Treatment and prevention efforts continue to be paramount in the fight against HIV/AIDS, however, and some very positive developments have taken place as a result. UNAIDS estimate that 200,000 HIV infections in children have been prevented in the past 12 years due to antiretroviral medications used for prevention of mother to child transmission. This number is expected to increase as there is expanded access to treatment. There are more than five million people currently on antiretroviral therapy in low and middle income countries, and as a result fewer AIDS related deaths. While prevention has had a great impact on new sexually transmitted diseases in countries where there is a higher prevalence, stigma, discrimination, and human rights violations remain the greatest barrier for many others. Even in affluent countries like Canada, where many treatments are accessible without cost, people are becoming infected with HIV and getting sick without linkage to treatment as a result of stigma and discrimination.
Both Bill Clinton and Bill Gates addressed the conference in plenary sessions on the first day and emphasized the importance of improving the efficiency of delivery and scale-up of HIV prevention in their addresses. Bill Gates emphasized that known effective strategies for HIV prevention, including antiretroviral treatment and male circumcision, had to be delivered more effectively and efficiently to populations at risk; moreover, that new potential strategies for prevention such as antiretroviral-based prevention strategies like microbicides and pre-exposure prophylaxis needed to be implemented rapidly and efficiently once efficacy studies were completed. He presented results of a preliminary mathematical model that suggested that current and new tools for prevention could cut new infections by 90% in the next 20 years. Bill Clinton also stressed the need for better systems of delivery and additional funding now. He emphasized that investing now rather than later would have an effect on our entire global economic infrastructure. His Clinton HIV/AIDS Initiative (CHAI) through his foundation works with governments and corporate partners to expand treatment access in developing countries where more than 90% of people living with HIV/ AIDS reside. Among other things, the Clinton global initiative has assisted in getting 5.2 million people on treatment, strengthening health care delivery systems to fight malaria and tuberculosis, negotiating a price reduction for generic medicine, and getting a hand-held device to rural villagers that determines baseline health status (i.e., CD4 count).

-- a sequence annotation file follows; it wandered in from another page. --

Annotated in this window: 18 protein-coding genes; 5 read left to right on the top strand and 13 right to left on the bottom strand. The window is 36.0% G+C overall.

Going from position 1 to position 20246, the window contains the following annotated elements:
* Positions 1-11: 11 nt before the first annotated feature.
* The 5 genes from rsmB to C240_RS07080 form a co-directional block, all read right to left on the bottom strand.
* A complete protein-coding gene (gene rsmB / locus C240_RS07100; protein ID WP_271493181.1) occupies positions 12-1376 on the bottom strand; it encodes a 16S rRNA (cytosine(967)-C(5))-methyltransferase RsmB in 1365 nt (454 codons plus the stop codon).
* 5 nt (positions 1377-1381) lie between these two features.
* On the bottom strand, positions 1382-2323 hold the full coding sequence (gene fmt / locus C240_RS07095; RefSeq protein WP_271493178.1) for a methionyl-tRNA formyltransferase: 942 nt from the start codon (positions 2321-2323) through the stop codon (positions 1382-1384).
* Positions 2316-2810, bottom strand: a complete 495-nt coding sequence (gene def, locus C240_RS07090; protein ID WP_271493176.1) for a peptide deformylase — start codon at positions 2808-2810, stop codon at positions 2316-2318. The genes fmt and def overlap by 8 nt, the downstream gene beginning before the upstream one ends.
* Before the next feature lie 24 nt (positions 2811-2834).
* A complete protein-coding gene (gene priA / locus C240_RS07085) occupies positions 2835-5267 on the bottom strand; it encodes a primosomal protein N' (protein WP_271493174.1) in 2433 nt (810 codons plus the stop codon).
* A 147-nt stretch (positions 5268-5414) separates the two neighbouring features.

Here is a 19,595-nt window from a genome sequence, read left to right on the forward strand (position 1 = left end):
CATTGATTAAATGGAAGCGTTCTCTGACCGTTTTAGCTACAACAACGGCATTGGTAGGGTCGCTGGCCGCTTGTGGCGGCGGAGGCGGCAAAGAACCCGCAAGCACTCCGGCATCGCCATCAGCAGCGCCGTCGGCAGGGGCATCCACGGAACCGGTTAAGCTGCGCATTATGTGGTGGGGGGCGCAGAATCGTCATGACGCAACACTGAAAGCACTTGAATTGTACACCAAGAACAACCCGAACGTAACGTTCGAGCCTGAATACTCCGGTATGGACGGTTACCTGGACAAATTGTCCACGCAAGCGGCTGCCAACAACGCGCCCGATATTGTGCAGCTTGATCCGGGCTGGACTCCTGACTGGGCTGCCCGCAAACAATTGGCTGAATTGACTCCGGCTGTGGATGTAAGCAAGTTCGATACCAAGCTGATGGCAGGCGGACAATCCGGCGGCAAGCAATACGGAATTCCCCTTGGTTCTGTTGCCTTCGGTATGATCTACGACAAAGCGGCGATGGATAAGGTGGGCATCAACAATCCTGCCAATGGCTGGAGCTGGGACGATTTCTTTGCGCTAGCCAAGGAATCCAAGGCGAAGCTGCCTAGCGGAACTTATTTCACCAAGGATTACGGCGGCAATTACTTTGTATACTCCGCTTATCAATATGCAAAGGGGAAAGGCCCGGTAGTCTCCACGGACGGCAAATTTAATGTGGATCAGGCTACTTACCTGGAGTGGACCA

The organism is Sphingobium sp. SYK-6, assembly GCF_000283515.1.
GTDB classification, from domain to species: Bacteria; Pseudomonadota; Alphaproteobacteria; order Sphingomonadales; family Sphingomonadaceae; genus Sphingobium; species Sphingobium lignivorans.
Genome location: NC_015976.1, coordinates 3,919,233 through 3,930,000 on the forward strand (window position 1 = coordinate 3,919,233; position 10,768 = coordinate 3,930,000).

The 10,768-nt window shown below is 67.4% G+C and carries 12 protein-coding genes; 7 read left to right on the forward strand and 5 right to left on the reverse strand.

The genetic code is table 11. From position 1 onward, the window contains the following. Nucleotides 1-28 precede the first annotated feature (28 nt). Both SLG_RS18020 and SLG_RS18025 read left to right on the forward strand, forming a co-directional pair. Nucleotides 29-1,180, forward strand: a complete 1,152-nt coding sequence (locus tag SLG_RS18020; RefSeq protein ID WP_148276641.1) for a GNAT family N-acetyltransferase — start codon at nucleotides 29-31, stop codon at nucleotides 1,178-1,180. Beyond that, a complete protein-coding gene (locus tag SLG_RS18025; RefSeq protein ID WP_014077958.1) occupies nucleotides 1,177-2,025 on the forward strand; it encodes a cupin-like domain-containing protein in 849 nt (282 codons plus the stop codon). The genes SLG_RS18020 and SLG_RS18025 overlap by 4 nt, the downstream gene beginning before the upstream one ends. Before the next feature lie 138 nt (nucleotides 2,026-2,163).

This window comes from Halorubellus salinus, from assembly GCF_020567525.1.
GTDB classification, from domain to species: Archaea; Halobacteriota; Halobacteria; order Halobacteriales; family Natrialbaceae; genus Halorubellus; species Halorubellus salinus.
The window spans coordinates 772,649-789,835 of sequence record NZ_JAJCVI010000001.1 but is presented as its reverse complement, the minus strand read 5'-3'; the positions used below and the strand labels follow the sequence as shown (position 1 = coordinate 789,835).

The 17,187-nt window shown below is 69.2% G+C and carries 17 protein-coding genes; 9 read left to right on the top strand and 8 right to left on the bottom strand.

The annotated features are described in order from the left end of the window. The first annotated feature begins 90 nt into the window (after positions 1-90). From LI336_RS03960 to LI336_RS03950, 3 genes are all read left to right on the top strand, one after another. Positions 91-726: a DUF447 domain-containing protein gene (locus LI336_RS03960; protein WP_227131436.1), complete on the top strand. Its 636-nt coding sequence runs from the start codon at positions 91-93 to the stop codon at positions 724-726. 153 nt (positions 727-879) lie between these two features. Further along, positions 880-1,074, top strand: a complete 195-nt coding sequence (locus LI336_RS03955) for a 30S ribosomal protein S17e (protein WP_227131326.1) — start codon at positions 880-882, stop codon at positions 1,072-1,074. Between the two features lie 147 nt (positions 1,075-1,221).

This article was provided by Being Alive. It is a part of the publication Being Alive Newsletter. Visit Being Alive's website to find out more about their activities, publications and services.